Could social care win the election?

Tim Cooper, chief executive at United Response.


Despite the reason behind this election, it’s still a ‘general’ election after all – one based on the full list of things which matter to voters up and down the land. If it wasn’t for the six-letter-word-beginning-with-B, social care reform would probably be higher up this list – and it certainly needs to be. So as the parties begin to launch their manifestos this week and election hype rises to a new level, we should expect to see social care reform playing a large part. But will we?

Even in these bizarre times, social care has stayed on the agenda… just. Quite an achievement given the limited capacity in parliament for any domestic policy since 2016. The problem is that care is an issue because it’s so bad, not because of the fantastic new models of inclusive community care and support which are emerging.

We in the social care sector have been guilty to some extent, focusing only on crisis and a lack of funding to fix it. The negative perceptions this creates undermine the real progress we have made in developing and delivering new community based approaches to our support.

For well over a decade a social care system funded in a way politicians think is acceptable to the British public has eluded policy-makers. It has beleaguered successive Prime Ministers, was (skilfully) dodged by the longest-serving Health Secretary in British political history, and famously cost the Government its parliamentary majority at the last election.

A former boss of mine used to remind staff: ‘Bring me solutions not problems’. On his first day in office, the current PM promised a new solution to ‘fix social care’ by the autumn – then swiftly kicked it into the long grass, reportedly after seeing the plan the Government had spent two years on. He told the Health Secretary to ‘do it again’.

The stakes are high and on one level it is understandable policy makers won’t stick their neck out, but if we need anything now it’s political courage and foresight.

Notwithstanding that most people don’t understand social care until they or a loved one need to use it, their perceptions are based on reports of a failing system, the billions it would cost to fix and where this money should come from – namely from themselves.

Politicians know that money has to come from somewhere. Raising tax is unpopular, insurance schemes subtracted from pay slips are a hard sell, Government taking a chunk of value from people’s houses loses elections. And then there’s the fact that over half the investment in social care supports disabled people who need care and support throughout their lives.

So the story of social care has become Kafkaesque: negative perceptions posing political danger leading to postponement and evasion, while the existing system gets worse and the process starts again.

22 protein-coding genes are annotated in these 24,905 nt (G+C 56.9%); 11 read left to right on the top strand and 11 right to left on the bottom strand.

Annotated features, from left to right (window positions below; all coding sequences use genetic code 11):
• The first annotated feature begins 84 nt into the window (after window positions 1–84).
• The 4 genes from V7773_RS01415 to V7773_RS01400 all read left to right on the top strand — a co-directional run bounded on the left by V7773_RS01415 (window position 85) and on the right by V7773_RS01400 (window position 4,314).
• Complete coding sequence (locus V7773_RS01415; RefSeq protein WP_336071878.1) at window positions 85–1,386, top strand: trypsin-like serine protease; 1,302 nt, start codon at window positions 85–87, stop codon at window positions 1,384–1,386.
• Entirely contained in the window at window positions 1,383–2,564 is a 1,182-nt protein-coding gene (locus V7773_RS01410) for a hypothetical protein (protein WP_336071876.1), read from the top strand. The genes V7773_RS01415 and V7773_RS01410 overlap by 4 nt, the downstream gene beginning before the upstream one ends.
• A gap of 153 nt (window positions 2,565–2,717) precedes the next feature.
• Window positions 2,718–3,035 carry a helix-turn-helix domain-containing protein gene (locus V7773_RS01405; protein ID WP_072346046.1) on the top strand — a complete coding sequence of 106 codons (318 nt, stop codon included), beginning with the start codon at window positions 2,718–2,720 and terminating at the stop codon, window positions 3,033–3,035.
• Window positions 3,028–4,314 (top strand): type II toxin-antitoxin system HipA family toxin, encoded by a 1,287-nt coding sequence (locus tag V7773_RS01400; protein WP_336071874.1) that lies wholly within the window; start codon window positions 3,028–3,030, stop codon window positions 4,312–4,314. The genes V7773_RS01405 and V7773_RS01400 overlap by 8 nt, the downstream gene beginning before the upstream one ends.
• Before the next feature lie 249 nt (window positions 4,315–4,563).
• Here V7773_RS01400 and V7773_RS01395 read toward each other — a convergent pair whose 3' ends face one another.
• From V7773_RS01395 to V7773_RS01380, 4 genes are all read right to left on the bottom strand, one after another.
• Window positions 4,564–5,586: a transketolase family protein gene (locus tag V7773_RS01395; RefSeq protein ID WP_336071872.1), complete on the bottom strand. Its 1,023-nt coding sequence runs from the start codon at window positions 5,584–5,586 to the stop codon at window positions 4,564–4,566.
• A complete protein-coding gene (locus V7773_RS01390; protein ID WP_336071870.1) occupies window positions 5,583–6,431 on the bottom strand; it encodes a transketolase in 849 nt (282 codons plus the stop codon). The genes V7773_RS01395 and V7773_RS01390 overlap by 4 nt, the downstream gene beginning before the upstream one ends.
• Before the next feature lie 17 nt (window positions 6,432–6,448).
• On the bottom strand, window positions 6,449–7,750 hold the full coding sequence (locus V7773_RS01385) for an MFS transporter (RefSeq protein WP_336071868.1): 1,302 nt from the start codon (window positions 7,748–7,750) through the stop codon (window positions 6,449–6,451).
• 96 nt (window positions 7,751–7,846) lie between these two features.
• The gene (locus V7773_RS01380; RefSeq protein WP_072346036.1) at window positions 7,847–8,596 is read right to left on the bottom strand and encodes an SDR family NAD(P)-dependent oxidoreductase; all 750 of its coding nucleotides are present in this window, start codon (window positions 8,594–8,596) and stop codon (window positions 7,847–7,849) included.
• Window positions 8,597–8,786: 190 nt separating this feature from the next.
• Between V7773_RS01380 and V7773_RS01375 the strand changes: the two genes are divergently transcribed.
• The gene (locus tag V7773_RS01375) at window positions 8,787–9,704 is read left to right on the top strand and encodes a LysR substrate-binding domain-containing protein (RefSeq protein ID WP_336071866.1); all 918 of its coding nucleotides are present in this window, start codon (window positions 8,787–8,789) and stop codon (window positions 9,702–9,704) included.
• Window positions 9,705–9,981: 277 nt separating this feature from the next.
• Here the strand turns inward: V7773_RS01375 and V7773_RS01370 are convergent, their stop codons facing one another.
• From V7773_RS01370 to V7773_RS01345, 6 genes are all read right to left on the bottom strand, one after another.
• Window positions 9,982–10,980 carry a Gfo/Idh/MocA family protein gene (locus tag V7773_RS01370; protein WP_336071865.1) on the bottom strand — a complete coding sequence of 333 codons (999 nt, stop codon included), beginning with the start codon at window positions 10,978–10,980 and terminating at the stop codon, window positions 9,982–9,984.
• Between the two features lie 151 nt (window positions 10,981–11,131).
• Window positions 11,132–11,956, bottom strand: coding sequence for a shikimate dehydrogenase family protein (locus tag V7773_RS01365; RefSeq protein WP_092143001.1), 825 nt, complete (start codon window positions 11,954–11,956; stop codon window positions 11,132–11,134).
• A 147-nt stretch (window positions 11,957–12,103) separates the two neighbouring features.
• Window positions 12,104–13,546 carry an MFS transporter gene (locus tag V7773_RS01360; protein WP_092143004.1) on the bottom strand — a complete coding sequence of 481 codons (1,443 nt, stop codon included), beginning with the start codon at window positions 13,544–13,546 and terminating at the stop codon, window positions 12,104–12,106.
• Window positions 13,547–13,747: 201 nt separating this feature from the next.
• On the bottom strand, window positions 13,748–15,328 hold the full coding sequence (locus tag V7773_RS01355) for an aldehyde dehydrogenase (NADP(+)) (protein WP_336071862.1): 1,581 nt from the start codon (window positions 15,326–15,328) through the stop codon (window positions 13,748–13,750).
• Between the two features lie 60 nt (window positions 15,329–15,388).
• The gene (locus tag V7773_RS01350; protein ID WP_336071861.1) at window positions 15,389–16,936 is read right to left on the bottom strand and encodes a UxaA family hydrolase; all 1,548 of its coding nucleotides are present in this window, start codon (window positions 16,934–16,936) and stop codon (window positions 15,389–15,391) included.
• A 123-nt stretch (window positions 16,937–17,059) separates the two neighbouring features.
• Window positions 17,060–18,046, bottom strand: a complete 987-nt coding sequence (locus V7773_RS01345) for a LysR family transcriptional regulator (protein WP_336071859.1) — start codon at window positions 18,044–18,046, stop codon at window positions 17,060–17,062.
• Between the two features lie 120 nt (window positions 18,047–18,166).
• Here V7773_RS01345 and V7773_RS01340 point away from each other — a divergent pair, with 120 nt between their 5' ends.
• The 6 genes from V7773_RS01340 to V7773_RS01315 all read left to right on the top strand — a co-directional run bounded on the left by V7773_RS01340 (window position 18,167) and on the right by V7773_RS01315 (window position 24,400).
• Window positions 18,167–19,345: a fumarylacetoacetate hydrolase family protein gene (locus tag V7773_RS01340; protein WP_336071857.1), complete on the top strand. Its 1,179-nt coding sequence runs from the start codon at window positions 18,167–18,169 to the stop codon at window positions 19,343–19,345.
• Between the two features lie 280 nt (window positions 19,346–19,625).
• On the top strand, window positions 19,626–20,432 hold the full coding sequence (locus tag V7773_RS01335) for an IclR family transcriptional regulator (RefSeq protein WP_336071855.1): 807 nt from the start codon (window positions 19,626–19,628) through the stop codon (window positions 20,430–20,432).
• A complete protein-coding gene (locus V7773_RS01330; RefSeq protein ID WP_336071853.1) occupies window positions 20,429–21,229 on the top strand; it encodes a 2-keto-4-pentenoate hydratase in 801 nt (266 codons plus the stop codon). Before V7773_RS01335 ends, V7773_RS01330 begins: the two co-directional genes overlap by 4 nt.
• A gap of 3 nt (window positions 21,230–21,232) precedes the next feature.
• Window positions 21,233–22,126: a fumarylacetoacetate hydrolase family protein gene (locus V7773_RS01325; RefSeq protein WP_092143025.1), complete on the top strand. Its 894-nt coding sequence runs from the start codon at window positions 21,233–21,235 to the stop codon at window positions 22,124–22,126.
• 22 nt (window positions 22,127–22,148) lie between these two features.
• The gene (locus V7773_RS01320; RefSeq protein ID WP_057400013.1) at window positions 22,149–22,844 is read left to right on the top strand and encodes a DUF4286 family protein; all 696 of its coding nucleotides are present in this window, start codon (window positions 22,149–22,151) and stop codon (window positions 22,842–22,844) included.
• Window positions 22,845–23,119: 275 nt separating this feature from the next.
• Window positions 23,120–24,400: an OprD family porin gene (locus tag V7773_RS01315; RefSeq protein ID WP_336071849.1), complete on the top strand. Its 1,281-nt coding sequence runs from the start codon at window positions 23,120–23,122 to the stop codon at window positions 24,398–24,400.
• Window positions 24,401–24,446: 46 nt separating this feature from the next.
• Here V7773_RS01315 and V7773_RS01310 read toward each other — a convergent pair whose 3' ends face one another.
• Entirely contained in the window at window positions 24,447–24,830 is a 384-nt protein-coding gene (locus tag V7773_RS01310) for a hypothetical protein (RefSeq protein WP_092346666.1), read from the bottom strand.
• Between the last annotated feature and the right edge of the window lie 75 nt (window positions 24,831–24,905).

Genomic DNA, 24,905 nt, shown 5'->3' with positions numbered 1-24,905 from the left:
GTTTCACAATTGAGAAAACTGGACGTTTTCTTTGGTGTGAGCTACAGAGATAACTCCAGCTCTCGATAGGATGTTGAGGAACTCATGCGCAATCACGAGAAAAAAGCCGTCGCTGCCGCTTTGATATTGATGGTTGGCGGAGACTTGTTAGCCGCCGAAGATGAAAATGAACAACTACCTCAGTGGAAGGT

Manifestos coming out this week must change this narrative to break the cycle and attempt to reframe reform as the positive opportunity it really is – painting a picture of the great work already being done at the centre of local communities across the country and how this could become the norm.

Manifestos should show how valuable social care is, not only in financial terms but in terms of the difference it makes to communities. People might then understand reform and the benefits it would provide. If the narrative is changed and this vision is sold to the electorate, they might consider fair ways to fund it, removing the political danger so that politicians have the confidence to put real choices to the people.

But it’s not just politicians who have a responsibility to change perceptions. Providers like ourselves at United Response and others in the sector have a duty to demonstrate what good care and support looks like too. Organisations have gone on about the ‘Care Crisis’ and billions needed to fix it for too long. This has undermined progress and emphasises the ‘bad’ over the ‘good’.

That’s why we’ve been working with Social Care Future and supporting their brighter vision for social care. This approach centres upon the importance of speaking of social care in terms of hope and possibility. As a sector we want to offer a positive vision of the future as well as spelling out how our work might serve as potential solutions to take us there.

There is one narrative of social care not mentioned so far and, believe it or not, it’s positive. All the parties broadly agree that a successful care system must be jointly delivered and fully integrated with community health services and other local public provision. Disabled people, children, elderly people, families – people across local communities brought together to access a range of health and care services that everyone needs.

Perhaps another ask for manifestos this week is an agreement for parties to work together in the next Parliament to sell this shared vision. Perhaps then we might add a new slogan: ‘Let’s get social care done’.


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